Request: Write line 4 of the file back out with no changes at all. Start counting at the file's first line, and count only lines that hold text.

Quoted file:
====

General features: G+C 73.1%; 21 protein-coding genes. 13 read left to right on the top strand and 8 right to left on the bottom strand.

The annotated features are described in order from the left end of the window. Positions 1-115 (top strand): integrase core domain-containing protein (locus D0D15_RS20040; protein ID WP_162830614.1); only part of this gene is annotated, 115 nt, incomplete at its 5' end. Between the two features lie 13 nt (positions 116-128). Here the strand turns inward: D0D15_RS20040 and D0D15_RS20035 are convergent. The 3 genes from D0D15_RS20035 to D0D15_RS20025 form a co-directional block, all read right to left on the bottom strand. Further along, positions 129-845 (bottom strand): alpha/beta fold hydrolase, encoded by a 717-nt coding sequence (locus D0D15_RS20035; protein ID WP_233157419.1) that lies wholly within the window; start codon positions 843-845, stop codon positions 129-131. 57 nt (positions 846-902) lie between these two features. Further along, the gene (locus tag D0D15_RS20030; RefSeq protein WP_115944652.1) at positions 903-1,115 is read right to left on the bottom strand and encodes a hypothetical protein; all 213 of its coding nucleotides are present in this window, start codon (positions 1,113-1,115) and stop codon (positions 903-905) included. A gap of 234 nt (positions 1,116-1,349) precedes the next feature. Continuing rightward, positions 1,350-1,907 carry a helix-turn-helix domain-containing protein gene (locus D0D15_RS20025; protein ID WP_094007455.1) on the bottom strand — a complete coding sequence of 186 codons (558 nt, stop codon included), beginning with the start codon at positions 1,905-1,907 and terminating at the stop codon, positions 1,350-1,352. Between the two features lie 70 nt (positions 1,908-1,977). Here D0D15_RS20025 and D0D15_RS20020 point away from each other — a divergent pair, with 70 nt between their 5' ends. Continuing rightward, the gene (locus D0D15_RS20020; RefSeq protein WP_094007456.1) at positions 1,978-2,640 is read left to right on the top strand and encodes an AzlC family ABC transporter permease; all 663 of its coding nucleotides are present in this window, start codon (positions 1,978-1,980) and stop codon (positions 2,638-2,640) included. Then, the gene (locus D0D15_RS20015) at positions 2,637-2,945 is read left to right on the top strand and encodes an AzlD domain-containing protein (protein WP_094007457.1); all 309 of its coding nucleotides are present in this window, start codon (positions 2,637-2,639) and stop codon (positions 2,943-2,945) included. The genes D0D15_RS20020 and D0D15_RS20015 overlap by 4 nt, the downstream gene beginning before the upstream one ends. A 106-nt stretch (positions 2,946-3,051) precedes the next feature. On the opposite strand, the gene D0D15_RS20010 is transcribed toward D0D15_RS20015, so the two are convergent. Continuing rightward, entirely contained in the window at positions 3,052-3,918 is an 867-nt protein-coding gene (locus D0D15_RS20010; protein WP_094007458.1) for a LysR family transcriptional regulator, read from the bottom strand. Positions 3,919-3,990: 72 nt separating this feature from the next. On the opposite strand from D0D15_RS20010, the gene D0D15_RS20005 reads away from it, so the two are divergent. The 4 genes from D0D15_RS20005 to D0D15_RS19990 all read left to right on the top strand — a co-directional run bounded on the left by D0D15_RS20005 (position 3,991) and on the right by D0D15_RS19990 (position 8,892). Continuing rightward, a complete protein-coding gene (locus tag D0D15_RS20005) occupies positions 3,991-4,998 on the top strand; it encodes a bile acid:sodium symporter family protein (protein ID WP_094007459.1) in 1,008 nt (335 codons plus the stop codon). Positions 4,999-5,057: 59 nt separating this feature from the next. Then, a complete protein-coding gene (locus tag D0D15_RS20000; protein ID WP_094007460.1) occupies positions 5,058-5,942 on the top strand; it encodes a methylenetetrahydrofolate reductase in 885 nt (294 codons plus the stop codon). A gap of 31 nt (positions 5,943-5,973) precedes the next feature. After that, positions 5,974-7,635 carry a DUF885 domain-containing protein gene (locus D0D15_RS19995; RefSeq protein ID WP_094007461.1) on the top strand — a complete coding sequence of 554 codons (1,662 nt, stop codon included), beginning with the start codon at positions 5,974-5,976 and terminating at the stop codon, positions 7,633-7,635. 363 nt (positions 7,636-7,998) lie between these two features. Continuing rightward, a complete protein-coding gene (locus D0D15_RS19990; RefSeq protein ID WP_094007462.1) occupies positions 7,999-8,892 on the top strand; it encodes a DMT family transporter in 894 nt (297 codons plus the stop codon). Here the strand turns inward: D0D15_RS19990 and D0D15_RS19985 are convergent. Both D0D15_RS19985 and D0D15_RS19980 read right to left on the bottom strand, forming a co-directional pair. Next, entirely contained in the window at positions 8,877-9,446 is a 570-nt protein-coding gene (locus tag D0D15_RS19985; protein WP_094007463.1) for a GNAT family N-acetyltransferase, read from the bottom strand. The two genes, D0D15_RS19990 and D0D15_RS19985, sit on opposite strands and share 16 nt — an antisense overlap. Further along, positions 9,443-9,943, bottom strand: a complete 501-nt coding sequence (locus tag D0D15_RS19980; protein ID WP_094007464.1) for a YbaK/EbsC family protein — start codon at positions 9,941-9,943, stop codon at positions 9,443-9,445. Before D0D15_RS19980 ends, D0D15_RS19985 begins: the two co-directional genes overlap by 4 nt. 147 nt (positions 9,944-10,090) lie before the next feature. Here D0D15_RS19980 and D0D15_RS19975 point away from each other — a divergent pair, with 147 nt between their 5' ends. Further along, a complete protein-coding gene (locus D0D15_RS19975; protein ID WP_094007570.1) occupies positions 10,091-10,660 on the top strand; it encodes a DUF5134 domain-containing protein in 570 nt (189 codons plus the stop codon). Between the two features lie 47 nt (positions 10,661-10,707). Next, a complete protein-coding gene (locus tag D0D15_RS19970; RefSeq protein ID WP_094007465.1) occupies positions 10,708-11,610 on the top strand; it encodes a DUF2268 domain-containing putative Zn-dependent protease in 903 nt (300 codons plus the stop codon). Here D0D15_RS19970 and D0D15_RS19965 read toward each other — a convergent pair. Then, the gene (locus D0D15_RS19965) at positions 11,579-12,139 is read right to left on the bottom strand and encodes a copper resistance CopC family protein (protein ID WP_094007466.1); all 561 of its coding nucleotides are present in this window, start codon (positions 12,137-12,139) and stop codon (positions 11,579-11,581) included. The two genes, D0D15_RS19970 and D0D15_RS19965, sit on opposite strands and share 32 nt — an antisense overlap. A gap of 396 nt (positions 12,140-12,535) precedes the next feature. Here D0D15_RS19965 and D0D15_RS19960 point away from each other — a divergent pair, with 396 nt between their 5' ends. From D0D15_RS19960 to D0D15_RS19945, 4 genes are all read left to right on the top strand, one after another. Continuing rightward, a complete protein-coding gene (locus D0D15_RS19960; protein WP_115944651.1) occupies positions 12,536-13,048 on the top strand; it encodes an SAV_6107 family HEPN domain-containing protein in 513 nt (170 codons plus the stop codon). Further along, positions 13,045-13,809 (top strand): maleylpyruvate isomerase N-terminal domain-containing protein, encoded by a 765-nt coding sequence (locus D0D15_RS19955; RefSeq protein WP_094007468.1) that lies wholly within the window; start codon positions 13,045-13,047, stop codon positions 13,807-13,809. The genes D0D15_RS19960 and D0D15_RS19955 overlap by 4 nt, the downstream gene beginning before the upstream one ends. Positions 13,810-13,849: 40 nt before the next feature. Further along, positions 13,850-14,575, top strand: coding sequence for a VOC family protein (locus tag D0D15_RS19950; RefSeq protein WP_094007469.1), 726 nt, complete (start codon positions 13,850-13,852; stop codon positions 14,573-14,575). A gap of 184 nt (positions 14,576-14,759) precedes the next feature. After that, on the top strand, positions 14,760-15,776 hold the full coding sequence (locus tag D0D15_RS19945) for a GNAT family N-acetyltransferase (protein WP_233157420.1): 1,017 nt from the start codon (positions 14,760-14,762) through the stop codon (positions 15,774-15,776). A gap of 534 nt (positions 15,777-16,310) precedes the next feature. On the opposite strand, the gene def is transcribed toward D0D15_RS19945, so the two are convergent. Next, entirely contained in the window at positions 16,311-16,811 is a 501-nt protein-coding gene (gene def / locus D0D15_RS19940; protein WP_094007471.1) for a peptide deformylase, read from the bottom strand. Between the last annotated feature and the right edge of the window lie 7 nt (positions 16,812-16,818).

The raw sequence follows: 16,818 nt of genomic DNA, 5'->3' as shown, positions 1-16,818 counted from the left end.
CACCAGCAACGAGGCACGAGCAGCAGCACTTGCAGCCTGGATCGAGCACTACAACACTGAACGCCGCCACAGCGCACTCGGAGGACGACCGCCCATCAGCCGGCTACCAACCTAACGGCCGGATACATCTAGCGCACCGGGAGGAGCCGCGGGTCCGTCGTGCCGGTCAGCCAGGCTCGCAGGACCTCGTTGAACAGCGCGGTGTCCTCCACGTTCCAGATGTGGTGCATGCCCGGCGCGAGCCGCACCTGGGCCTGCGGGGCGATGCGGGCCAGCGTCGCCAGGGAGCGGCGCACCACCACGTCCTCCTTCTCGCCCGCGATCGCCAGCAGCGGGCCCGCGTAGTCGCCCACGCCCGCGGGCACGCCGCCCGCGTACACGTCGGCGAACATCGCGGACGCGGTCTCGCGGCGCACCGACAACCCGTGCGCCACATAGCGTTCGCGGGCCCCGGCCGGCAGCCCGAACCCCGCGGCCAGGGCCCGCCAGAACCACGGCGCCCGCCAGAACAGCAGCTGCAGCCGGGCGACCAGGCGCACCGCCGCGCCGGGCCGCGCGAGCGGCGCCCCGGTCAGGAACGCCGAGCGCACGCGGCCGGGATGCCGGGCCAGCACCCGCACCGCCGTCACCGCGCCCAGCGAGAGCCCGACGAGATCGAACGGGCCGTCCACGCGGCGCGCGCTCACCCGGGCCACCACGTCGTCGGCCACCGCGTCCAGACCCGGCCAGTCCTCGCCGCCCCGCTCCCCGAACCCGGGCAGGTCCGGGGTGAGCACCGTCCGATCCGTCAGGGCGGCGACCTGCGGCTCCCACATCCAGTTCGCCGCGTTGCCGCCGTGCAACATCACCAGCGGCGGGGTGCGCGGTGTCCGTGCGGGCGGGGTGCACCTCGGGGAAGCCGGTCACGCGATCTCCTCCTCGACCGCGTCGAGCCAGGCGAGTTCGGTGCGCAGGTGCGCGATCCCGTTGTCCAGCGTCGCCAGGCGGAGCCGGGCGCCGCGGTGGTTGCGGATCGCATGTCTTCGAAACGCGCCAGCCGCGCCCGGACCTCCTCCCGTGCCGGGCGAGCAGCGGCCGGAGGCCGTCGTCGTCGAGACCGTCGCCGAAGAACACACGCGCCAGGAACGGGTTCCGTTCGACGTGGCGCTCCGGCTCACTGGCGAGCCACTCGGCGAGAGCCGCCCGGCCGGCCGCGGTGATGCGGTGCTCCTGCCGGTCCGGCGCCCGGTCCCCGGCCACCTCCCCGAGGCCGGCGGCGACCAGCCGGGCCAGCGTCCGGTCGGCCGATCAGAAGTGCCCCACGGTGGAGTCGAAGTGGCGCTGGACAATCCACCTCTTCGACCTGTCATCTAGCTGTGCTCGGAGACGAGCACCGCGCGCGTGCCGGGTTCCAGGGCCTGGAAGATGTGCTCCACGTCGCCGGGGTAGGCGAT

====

CACCAGCAACGAGGCACGAGCAGCAGCACTTGCAGCCTGGATCGAGCACTACAACACTGAACGCCGCCACAGCGCACTCGGAGGACGACCGCCCATCAGCCGGCTACCAACCTAACGGCCGGATACATCTAGCGCACCGGGAGGAGCCGCGGGTCCGTCGTGCCGGTCAGCCAGGCTCGCAGGACCTCGTTGAACAGCGCGGTGTCCTCCACGTTCCAGATGTGGTGCATGCCCGGCGCGAGCCGCACCTGGGCCTGCGGGGCGATGCGGGCCAGCGTCGCCAGGGAGCGGCGCACCACCACGTCCTCCTTCTCGCCCGCGATCGCCAGCAGCGGGCCCGCGTAGTCGCCCACGCCCGCGGGCACGCCGCCCGCGTACACGTCGGCGAACATCGCGGACGCGGTCTCGCGGCGCACCGACAACCCGTGCGCCACATAGCGTTCGCGGGCCCCGGCCGGCAGCCCGAACCCCGCGGCCAGGGCCCGCCAGAACCACGGCGCCCGCCAGAACAGCAGCTGCAGCCGGGCGACCAGGCGCACCGCCGCGCCGGGCCGCGCGAGCGGCGCCCCGGTCAGGAACGCCGAGCGCACGCGGCCGGGATGCCGGGCCAGCACCCGCACCGCCGTCACCGCGCCCAGCGAGAGCCCGACGAGATCGAACGGGCCGTCCACGCGGCGCGCGCTCACCCGGGCCACCACGTCGTCGGCCACCGCGTCCAGACCCGGCCAGTCCTCGCCGCCCCGCTCCCCGAACCCGGGCAGGTCCGGGGTGAGCACCGTCCGATCCGTCAGGGCGGCGACCTGCGGCTCCCACATCCAGTTCGCCGCGTTGCCGCCGTGCAACATCACCAGCGGCGGGGTGCGCGGTGTCCGTGCGGGCGGGGTGCACCTCGGGGAAGCCGGTCACGCGATCTCCTCCTCGACCGCGTCGAGCCAGGCGAGTTCGGTGCGCAGGTGCGCGATCCCGTTGTCCAGCGTCGCCAGGCGGAGCCGGGCGCCGCGGTGGTTGCGGATCGCATGTCTTCGAAACGCGCCAGCCGCGCCCGGACCTCCTCCCGTGCCGGGCGAGCAGCGGCCGGAGGCCGTCGTCGTCGAGACCGTCGCCGAAGAACACACGCGCCAGGAACGGGTTCCGTTCGACGTGGCGCTCCGGCTCACTGGCGAGCCACTCGGCGAGAGCCGCCCGGCCGGCCGCGGTGATGCGGTGCTCCTGCCGGTCCGGCGCCCGGTCCCCGGCCACCTCCCCGAGGCCGGCGGCGACCAGCCGGGCCAGCGTCCGGTCGGCCGATCAGAAGTGCCCCACGGTGGAGTCGAAGTGGCGCTGGACAATCCACCTCTTCGACCTGTCATCTAGCTGTGCTCGGAGACGAGCACCGCGCGCGTGCCGGGTTCCAGGGCCTGGAAGATGTGCTCCACGTCGCCGGGGTAGGCGAT